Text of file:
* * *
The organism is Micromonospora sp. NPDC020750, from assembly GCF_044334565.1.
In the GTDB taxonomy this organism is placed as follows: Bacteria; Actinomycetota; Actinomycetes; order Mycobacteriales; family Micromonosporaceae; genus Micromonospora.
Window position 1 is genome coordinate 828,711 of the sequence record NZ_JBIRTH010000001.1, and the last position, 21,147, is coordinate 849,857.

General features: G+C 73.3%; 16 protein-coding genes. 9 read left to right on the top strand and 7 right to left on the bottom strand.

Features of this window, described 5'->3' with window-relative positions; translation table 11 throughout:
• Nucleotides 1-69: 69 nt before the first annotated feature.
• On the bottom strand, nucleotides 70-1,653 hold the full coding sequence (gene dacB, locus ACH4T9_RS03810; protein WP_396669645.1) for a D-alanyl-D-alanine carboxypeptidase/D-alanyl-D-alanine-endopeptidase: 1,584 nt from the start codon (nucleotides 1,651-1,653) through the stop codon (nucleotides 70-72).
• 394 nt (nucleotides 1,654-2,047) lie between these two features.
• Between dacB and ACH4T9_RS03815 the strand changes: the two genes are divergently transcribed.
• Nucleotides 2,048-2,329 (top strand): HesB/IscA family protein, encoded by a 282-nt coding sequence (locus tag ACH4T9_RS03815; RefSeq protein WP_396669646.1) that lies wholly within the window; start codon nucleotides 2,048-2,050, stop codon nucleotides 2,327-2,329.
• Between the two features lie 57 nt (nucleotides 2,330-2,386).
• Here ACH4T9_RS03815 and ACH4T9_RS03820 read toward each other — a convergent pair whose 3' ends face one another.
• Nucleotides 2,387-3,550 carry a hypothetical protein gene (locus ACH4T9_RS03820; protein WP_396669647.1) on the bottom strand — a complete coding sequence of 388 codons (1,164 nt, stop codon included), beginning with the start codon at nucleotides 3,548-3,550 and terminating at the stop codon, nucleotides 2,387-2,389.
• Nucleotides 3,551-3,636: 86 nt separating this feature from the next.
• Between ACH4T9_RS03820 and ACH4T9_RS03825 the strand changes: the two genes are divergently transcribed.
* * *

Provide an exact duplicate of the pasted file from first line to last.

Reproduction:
The organism is Micromonospora sp. NPDC020750, from assembly GCF_044334565.1.
In the GTDB taxonomy this organism is placed as follows: Bacteria; Actinomycetota; Actinomycetes; order Mycobacteriales; family Micromonosporaceae; genus Micromonospora.
Window position 1 is genome coordinate 828,711 of the sequence record NZ_JBIRTH010000001.1, and the last position, 21,147, is coordinate 849,857.

General features: G+C 73.3%; 16 protein-coding genes. 9 read left to right on the top strand and 7 right to left on the bottom strand.

Features of this window, described 5'->3' with window-relative positions; translation table 11 throughout:
• Nucleotides 1-69: 69 nt before the first annotated feature.
• On the bottom strand, nucleotides 70-1,653 hold the full coding sequence (gene dacB, locus ACH4T9_RS03810; protein WP_396669645.1) for a D-alanyl-D-alanine carboxypeptidase/D-alanyl-D-alanine-endopeptidase: 1,584 nt from the start codon (nucleotides 1,651-1,653) through the stop codon (nucleotides 70-72).
• 394 nt (nucleotides 1,654-2,047) lie between these two features.
• Between dacB and ACH4T9_RS03815 the strand changes: the two genes are divergently transcribed.
• Nucleotides 2,048-2,329 (top strand): HesB/IscA family protein, encoded by a 282-nt coding sequence (locus tag ACH4T9_RS03815; RefSeq protein WP_396669646.1) that lies wholly within the window; start codon nucleotides 2,048-2,050, stop codon nucleotides 2,327-2,329.
• Between the two features lie 57 nt (nucleotides 2,330-2,386).
• Here ACH4T9_RS03815 and ACH4T9_RS03820 read toward each other — a convergent pair whose 3' ends face one another.
• Nucleotides 2,387-3,550 carry a hypothetical protein gene (locus ACH4T9_RS03820; protein WP_396669647.1) on the bottom strand — a complete coding sequence of 388 codons (1,164 nt, stop codon included), beginning with the start codon at nucleotides 3,548-3,550 and terminating at the stop codon, nucleotides 2,387-2,389.
• Nucleotides 3,551-3,636: 86 nt separating this feature from the next.
• Between ACH4T9_RS03820 and ACH4T9_RS03825 the strand changes: the two genes are divergently transcribed.